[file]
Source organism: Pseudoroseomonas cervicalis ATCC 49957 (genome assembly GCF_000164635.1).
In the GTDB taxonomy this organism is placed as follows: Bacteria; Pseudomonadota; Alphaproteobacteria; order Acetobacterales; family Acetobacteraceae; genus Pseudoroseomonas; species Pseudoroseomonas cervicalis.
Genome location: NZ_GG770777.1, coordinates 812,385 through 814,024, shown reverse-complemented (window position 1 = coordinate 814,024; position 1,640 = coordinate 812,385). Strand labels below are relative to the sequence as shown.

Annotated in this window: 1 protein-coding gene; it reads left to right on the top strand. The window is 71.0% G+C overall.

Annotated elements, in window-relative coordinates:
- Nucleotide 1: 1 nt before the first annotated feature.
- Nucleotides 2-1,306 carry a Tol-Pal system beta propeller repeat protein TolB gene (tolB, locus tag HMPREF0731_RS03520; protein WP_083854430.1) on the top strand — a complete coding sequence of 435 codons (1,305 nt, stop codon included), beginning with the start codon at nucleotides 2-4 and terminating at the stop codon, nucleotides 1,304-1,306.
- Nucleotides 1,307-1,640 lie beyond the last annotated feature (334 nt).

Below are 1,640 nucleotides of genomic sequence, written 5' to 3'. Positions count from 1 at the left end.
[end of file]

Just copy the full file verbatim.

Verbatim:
Source organism: Pseudoroseomonas cervicalis ATCC 49957 (genome assembly GCF_000164635.1).
In the GTDB taxonomy this organism is placed as follows: Bacteria; Pseudomonadota; Alphaproteobacteria; order Acetobacterales; family Acetobacteraceae; genus Pseudoroseomonas; species Pseudoroseomonas cervicalis.
Genome location: NZ_GG770777.1, coordinates 812,385 through 814,024, shown reverse-complemented (window position 1 = coordinate 814,024; position 1,640 = coordinate 812,385). Strand labels below are relative to the sequence as shown.

Annotated in this window: 1 protein-coding gene; it reads left to right on the top strand. The window is 71.0% G+C overall.

Annotated elements, in window-relative coordinates:
- Nucleotide 1: 1 nt before the first annotated feature.
- Nucleotides 2-1,306 carry a Tol-Pal system beta propeller repeat protein TolB gene (tolB, locus tag HMPREF0731_RS03520; protein WP_083854430.1) on the top strand — a complete coding sequence of 435 codons (1,305 nt, stop codon included), beginning with the start codon at nucleotides 2-4 and terminating at the stop codon, nucleotides 1,304-1,306.
- Nucleotides 1,307-1,640 lie beyond the last annotated feature (334 nt).

Below are 1,640 nucleotides of genomic sequence, written 5' to 3'. Positions count from 1 at the left end.